The Oral Cancer Foundation estimates that close to 42,000 Americans will be diagnosed with oral or pharyngeal cancer this year. It will cause over 8,000 deaths, killing roughly 1 person per hour, 24 hours per day. Historically the death rate associated with this cancer is particularly high, not because it is hard to detect or diagnose, but because the cancer is often discovered late in its development.
Research has identified a number of factors that may contribute to the development of oral cancer. In the past, those at an especially high risk of developing oral cancer were over 40 years of age, heavy drinkers and smokers. While these remain major risk factors, the fastest growing segment of oral cancer patients is young, healthy, nonsmoking individuals under the age of 40. Recent research has identified the human papilloma virus version 16 as being sexually transmitted between partners and related to the increasing incidence of oral cancer in young non-smoking patients. There are also links to young men and women who use conventional "smokeless" chewing or spit tobacco. Promoted by some as a safer alternative to smoking, this form of tobacco use is actually no safer when it comes to oral cancers. Other factors that may promote oral cancer include physical trauma, infectious disease, poor oral hygiene and poor nutrition; however, the research regarding their involvement is uncertain. It is likely that there is a complex interaction of many external and internal factors that play a role in the development of oral cancer.
The National Cancer Institute's SEER data indicate that when oral cancer is detected early, survival outcomes are improved and treatment-related health problems are reduced. Among healthcare professionals, your family dentist or Oral & Maxillofacial Surgeon is in the best position to detect oral cancer during your routine dental examinations. If you are at high risk for oral cancer, you should see your general dentist or Oral & Maxillofacial Surgeon for an annual exam. Our Oral & Maxillofacial Surgeons recommend that everyone perform an oral cancer self-exam each month. An oral examination is performed using a bright light and a mirror, and involves removing any dentures, looking and feeling inside the lips and the front of the gums, tilting the head back to inspect and feel the roof of your mouth, pulling the cheeks out to see the inside surface as well as the back of your gums, pulling your tongue out to look at all of its surfaces, and feeling for lumps of enlarged lymph nodes on both sides of your neck and under your jaw.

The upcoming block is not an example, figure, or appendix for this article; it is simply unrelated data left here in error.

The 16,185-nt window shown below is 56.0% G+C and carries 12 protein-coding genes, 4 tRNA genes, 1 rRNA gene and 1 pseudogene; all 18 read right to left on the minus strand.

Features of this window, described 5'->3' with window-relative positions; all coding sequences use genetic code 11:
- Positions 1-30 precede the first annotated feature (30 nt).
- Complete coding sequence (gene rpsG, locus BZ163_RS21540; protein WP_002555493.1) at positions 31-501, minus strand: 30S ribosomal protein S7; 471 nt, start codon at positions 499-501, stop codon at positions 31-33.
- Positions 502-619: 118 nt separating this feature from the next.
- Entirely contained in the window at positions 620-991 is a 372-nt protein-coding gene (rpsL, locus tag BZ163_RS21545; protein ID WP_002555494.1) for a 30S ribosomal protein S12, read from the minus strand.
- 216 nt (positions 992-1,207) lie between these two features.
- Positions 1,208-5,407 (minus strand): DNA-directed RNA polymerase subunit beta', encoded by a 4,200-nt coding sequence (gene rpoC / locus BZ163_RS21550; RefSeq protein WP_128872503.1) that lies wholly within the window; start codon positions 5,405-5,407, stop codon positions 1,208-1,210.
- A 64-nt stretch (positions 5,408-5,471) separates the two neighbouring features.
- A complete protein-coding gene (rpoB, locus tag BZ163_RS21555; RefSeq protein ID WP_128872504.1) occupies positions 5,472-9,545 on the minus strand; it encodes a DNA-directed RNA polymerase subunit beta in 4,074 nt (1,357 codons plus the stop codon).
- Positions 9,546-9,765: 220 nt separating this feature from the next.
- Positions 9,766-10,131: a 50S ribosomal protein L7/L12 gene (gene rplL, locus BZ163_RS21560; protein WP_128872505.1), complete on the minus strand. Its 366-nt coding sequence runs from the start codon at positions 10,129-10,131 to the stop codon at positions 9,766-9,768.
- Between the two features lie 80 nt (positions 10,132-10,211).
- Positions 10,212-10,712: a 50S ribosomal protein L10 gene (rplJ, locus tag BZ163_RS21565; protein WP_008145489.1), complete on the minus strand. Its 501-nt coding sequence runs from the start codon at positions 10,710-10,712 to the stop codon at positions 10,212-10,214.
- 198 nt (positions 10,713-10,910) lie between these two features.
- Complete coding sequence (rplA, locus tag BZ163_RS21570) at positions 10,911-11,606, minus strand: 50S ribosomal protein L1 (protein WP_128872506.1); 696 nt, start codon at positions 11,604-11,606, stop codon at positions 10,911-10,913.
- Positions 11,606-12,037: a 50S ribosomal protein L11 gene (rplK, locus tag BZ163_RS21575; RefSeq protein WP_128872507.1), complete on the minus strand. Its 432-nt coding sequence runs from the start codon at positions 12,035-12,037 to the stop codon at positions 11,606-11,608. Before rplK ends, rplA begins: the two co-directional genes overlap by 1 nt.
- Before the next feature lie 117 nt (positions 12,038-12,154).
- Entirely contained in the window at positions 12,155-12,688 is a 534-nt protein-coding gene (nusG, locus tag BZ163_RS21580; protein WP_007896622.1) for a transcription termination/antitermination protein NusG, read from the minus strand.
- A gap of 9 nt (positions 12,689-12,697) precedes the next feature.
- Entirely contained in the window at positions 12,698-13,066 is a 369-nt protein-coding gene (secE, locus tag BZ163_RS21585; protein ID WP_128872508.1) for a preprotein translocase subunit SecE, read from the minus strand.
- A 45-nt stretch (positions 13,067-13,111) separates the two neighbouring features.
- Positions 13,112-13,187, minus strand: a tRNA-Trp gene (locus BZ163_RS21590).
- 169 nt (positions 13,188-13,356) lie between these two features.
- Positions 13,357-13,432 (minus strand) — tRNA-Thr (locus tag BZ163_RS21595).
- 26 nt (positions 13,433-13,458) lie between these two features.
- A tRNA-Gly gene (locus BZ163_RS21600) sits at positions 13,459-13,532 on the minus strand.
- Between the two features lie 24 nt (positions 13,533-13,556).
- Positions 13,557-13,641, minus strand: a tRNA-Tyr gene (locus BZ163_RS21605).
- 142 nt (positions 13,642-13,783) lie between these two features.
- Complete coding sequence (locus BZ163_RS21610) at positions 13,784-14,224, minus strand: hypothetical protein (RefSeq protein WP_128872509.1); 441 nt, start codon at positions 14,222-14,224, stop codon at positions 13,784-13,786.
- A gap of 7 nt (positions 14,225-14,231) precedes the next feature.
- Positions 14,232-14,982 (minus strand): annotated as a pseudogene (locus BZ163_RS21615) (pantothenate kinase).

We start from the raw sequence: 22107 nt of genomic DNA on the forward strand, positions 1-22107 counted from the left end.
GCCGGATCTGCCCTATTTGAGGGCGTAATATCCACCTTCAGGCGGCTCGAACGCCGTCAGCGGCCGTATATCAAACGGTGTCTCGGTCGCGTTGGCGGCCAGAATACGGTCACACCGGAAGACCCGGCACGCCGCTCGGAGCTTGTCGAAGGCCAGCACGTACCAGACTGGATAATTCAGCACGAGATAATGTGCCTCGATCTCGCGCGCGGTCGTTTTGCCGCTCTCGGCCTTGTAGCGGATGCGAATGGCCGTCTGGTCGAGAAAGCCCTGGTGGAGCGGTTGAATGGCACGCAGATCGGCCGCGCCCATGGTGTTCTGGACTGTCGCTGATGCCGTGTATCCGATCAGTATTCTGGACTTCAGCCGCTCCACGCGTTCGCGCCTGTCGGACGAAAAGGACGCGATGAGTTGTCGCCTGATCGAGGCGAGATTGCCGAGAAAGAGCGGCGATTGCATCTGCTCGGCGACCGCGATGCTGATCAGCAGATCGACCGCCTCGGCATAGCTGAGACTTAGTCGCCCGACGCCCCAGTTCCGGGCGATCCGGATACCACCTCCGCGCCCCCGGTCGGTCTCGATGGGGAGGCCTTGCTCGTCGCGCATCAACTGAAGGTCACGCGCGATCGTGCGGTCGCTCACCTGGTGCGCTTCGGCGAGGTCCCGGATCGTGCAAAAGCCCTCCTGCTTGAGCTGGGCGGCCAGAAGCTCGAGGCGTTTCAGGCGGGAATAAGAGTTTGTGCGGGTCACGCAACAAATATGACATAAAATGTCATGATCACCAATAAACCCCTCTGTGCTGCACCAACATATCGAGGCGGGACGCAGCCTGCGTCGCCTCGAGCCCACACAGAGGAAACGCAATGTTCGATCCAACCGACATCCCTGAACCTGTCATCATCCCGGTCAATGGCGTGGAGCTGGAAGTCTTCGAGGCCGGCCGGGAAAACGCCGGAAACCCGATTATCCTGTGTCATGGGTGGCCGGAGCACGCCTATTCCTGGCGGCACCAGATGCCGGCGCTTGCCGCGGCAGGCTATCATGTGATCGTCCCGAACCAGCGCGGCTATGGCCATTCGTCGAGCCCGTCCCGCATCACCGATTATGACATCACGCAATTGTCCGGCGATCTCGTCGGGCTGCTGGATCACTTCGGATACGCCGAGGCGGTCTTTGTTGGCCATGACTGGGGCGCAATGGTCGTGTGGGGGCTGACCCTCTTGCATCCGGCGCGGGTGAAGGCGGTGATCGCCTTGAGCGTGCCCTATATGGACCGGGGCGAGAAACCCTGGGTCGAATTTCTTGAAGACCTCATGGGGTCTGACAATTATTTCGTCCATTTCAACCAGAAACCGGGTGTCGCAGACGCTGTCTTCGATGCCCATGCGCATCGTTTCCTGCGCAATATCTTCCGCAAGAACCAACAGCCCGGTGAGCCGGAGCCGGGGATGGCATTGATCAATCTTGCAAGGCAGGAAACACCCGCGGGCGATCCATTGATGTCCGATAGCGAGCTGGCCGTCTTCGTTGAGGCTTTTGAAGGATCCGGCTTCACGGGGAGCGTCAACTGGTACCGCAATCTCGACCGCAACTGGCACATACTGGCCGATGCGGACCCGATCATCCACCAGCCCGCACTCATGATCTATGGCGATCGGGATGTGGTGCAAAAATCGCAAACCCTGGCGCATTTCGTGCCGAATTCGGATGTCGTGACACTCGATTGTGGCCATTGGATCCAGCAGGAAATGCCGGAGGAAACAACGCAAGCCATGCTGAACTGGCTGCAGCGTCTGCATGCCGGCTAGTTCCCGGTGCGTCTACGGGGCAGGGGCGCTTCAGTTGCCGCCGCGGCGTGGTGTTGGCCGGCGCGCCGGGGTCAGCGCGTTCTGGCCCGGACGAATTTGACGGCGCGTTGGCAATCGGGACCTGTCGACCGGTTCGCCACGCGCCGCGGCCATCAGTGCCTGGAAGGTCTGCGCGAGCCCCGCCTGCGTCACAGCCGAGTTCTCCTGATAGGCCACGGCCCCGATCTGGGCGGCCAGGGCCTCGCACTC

When performing an oral cancer self-examination, make sure to look for any white patches of the oral tissues (leukoplakia), red patches (erythroplakia), red and white patches (erythroleukoplakia), sore(s) that fail to heal and bleed easily, abnormal lump(s) or thickening of the tissue of the mouth, chronic sore throat or hoarseness, difficulty chewing or swallowing, and/or a mass or lump in the neck. See your Oral & Maxillofacial Surgeon if you have any of these signs. If the Oral & Maxillofacial Surgeon agrees that something looks suspicious, a biopsy may be recommended. A biopsy involves the removal of a piece of the suspicious tissue, which is then sent to a pathology laboratory for a microscopic examination that will accurately diagnose the problem. The biopsy report not only helps establish a diagnosis, but also enables the doctor to develop a specific plan of treatment.
Keep in mind that your mouth is one of your body's most important early warning systems. Don't ignore any suspicious lumps or sores. Should you discover something, call the WK Oral and Maxillofacial Surgery Institute at (318) 212-5944 to make an appointment for a prompt examination. Early treatment may well be the key to complete recovery.